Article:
Bast. My brother Robert? old Sir Robert's son ? Colbrand the giant, that same mighty man? Is it Sir Robert's son that you seek so?
Lady F. Sir Robert's son! Ay, thou unreverent boy,
Sir Robert's son: why scorn'st thou at Sir Robert?
Gur. Good leave, good Philip.
Philip! sparrow! James, There's toys abroad: anon I'll tell thee more. Eeit GURNEY. Madam, I was not old Sir Robert's son: Sir Robert might have eat his part in me Upon Good-Friday and ne'er broke his fast. Sir Robert could do well: marry, to confess, Could he get me? Sir Robert could not do it: We know his handiwork: therefore, good mother, To whom am I beholding for these limbs ? Sir Robert never holp to make this leg. Lady F. Hast thou conspired with thy brother too.
That for thine own gain should'st defend mine honour?
What means this scorn, thou most untoward knave?
Bast. Knight, knight, good mother, Basiliscolike.
What! I am dubb'd; I have it on my shoulder. But, mother, I am not Sir Robert's son; I have disclaim'd Sir Robert and my land; 190 Legitimation, name, and all is gone.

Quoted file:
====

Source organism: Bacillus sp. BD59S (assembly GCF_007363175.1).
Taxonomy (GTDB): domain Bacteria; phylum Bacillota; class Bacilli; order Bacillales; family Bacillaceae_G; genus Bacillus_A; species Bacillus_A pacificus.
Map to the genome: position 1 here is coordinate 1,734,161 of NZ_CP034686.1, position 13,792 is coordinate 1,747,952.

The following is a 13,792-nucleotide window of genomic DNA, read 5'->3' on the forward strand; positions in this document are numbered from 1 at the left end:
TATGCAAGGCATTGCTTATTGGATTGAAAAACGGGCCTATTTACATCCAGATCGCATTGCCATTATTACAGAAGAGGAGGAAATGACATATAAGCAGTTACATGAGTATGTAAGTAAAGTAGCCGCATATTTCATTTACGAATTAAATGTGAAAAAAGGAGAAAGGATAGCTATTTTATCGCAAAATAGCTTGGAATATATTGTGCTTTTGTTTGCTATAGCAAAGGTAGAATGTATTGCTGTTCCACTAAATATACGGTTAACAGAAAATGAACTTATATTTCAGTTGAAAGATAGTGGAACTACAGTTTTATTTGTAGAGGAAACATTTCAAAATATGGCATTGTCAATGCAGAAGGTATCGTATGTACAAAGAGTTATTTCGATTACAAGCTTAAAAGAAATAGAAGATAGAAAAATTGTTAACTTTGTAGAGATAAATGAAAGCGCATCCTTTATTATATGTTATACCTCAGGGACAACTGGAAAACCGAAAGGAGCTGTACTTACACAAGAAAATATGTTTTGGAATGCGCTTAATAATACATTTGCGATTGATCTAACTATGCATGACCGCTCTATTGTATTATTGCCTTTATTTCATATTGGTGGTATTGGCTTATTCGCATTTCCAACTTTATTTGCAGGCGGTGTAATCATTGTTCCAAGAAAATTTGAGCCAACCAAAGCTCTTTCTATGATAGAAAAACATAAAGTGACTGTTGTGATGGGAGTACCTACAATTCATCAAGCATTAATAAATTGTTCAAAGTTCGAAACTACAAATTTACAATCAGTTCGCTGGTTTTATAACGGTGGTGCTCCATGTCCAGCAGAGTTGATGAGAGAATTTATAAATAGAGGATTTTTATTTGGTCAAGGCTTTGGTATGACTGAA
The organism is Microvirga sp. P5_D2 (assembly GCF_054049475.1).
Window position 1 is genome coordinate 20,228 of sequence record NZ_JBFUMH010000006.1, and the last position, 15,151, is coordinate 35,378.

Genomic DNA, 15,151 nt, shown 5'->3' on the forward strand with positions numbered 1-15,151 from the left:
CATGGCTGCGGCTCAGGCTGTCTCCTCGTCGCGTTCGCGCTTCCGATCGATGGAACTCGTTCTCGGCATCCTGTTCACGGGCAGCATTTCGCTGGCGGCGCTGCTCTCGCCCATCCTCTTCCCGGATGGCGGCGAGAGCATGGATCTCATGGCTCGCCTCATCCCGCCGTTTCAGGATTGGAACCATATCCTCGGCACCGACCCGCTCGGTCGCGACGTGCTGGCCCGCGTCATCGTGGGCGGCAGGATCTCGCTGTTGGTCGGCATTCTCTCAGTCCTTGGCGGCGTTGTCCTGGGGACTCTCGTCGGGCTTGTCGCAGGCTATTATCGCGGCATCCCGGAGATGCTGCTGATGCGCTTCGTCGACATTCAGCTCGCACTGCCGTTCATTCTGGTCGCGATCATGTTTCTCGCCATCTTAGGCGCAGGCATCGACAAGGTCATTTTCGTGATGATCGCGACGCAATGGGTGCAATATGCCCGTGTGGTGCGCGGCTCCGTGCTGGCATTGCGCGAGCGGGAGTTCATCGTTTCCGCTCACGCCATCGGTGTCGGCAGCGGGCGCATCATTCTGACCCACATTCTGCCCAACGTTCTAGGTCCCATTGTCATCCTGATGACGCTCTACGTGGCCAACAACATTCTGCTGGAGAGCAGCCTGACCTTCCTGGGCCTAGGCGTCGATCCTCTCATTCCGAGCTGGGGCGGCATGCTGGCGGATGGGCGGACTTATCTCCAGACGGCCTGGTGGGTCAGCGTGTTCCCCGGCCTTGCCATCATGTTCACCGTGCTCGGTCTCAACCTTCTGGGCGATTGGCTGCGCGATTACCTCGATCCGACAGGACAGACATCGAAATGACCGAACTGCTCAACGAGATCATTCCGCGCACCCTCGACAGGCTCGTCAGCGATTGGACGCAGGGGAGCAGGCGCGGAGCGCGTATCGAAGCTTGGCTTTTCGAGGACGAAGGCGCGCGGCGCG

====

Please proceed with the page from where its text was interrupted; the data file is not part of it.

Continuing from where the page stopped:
'I shall beseech you'-that is question now;
It draws toward supper in conclusion so.
Bast. Now, by this light, were I to get again,
Needs must you lay your heart at his dispose,
210 Against whose fury and unmatched force
And fits the mounting spirit like myself;
For it shall strew the footsteps of my rising.
Enter Lady FAULCONBRIDGE and JAMES
O me! it is my mother. How now, good lady!
The aweless lion could not wage the fight,
He that perforce robs lions of their hearts
When I was got, I'll send his soul to hell.
Aust. Upon thy cheek lay I this zealous kiss, As seal to this indenture of my love, That to my home I will no more return Till Angiers, and the right thou hast in France, Together with that pale, that white-fac'd shore, Whose foot spurns back the ocean's roaring tides And coops from other lands her islanders, Even till that England, hedg'd in with the main, That water-walled bulwark, still secure And confident from foreign purposes, Even till that utmost corner of the west Salute thee for her king: till then, fair boy, Will I not think of home, but follow arms. Const. O take his mother's thanks, a widow's thanks,
Chat. Then turn your forces from this paltry siege
And stir them up against a mightier task.
Till your strong hand shall help to give him From France to England, there to live in peace. strength
To make a more requital to your love.
England we love; and for that England's sake
Aust. The peace of heaven is theirs that lift This toil of ours should be a work of thine; their swords
In such a just and charitable war.
K. Phi. Well then, to work: our cannon shall
Against the brows of this resisting town.